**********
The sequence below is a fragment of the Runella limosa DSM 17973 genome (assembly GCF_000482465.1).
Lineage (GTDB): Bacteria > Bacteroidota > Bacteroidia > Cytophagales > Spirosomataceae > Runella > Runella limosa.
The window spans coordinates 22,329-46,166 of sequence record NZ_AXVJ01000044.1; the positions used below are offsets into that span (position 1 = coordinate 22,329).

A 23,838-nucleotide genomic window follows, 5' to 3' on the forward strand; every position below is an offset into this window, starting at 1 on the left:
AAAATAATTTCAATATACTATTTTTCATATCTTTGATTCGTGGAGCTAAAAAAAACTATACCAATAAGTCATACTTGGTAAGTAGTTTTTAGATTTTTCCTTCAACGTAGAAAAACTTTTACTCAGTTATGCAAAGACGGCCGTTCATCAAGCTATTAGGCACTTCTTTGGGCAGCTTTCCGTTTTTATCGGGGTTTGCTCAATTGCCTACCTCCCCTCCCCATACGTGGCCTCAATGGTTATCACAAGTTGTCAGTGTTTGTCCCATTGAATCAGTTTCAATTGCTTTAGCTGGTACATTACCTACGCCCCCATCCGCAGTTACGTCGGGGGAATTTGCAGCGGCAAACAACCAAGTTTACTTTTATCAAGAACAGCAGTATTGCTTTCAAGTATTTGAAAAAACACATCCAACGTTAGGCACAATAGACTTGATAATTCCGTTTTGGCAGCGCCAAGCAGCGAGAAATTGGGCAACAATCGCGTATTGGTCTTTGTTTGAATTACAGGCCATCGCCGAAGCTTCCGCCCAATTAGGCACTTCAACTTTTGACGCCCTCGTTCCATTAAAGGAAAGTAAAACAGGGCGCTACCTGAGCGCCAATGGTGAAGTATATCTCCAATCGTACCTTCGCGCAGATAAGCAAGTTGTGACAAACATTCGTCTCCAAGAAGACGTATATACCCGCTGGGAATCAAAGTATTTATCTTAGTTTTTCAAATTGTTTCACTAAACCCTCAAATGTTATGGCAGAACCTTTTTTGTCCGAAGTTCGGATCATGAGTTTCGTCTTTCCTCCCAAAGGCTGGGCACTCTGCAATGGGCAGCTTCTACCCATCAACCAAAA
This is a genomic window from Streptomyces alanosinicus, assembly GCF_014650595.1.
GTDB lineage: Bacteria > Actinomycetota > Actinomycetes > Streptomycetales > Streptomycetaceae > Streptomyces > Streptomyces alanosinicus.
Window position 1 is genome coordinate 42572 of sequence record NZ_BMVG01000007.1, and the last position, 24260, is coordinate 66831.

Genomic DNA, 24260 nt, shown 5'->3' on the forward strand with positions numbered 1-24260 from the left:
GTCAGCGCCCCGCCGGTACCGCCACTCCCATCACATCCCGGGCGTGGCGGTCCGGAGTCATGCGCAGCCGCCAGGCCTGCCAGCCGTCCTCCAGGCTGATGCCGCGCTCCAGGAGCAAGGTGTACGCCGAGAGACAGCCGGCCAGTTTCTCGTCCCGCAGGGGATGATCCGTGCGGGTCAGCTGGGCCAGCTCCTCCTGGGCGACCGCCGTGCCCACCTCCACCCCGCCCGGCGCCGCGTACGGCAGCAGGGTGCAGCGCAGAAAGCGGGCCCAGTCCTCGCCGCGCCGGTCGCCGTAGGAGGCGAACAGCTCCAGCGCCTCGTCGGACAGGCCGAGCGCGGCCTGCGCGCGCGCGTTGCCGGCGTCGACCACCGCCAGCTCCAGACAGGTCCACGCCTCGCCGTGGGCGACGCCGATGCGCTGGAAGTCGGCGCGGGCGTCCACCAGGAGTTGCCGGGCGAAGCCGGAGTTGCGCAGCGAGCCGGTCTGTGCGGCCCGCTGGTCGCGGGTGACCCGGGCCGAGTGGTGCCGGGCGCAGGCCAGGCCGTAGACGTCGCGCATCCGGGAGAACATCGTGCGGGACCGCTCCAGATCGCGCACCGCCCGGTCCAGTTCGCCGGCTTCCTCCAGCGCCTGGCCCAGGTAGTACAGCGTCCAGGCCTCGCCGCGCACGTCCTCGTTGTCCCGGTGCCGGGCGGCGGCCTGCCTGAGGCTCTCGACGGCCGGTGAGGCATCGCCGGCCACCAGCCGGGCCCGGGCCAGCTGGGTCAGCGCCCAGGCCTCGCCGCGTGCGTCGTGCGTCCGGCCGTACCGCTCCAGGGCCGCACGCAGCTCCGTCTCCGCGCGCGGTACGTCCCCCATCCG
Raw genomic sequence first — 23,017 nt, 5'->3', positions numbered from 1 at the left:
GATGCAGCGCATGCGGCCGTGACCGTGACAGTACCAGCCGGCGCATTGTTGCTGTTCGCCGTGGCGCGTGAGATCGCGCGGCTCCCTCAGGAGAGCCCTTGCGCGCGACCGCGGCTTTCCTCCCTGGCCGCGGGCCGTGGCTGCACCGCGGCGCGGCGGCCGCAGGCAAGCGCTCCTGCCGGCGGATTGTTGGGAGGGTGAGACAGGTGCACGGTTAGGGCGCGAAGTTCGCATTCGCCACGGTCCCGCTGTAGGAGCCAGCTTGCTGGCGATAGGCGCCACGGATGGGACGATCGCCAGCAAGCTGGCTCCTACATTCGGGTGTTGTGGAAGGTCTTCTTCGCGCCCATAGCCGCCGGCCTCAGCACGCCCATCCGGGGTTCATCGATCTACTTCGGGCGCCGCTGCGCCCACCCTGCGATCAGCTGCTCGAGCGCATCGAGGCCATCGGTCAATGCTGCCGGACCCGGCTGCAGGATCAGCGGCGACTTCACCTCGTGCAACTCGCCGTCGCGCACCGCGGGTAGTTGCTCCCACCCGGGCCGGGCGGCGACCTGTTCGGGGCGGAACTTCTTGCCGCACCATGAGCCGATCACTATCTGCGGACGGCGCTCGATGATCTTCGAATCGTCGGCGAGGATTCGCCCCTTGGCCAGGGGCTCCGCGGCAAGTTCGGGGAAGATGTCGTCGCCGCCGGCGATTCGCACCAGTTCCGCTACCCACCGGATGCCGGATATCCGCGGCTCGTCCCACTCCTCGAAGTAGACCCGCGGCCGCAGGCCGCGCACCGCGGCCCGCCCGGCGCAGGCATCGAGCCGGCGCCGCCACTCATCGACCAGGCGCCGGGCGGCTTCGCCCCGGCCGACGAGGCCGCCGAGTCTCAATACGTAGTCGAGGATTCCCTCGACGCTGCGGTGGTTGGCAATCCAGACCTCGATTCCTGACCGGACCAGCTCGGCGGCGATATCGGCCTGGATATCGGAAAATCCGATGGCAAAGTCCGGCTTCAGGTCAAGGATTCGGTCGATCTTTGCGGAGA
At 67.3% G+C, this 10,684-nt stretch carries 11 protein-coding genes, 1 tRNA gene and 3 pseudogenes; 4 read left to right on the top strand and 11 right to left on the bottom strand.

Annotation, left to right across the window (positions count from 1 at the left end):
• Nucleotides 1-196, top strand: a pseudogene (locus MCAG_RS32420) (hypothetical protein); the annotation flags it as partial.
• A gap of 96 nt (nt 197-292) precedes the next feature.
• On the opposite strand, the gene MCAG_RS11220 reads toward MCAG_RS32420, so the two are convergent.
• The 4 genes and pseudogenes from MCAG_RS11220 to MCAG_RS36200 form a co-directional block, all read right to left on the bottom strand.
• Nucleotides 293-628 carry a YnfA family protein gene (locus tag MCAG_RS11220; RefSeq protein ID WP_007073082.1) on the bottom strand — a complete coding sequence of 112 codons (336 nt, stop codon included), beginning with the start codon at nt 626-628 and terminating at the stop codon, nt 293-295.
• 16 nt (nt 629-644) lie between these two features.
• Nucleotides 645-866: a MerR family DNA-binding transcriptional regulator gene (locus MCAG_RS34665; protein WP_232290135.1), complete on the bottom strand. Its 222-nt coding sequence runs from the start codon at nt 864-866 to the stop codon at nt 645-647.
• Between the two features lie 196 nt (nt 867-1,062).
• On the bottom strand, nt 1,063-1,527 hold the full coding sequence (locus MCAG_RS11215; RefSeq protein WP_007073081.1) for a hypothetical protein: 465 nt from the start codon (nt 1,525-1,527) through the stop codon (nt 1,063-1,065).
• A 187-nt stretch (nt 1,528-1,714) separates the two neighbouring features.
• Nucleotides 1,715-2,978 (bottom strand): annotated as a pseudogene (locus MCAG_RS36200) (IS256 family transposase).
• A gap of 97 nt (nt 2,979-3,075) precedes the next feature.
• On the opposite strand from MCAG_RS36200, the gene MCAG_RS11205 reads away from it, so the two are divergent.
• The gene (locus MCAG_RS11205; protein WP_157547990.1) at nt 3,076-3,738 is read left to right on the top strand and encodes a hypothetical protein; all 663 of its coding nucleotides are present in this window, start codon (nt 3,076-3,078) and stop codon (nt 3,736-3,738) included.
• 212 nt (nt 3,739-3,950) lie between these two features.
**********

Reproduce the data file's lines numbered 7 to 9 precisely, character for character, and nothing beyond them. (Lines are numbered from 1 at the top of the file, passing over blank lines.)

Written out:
GTDB lineage: Bacteria > Actinomycetota > Actinomycetes > Streptomycetales > Streptomycetaceae > Streptomyces > Streptomyces alanosinicus.
Window position 1 is genome coordinate 42572 of sequence record NZ_BMVG01000007.1, and the last position, 24260, is coordinate 66831.

Genomic DNA, 24260 nt, shown 5'->3' on the forward strand with positions numbered 1-24260 from the left: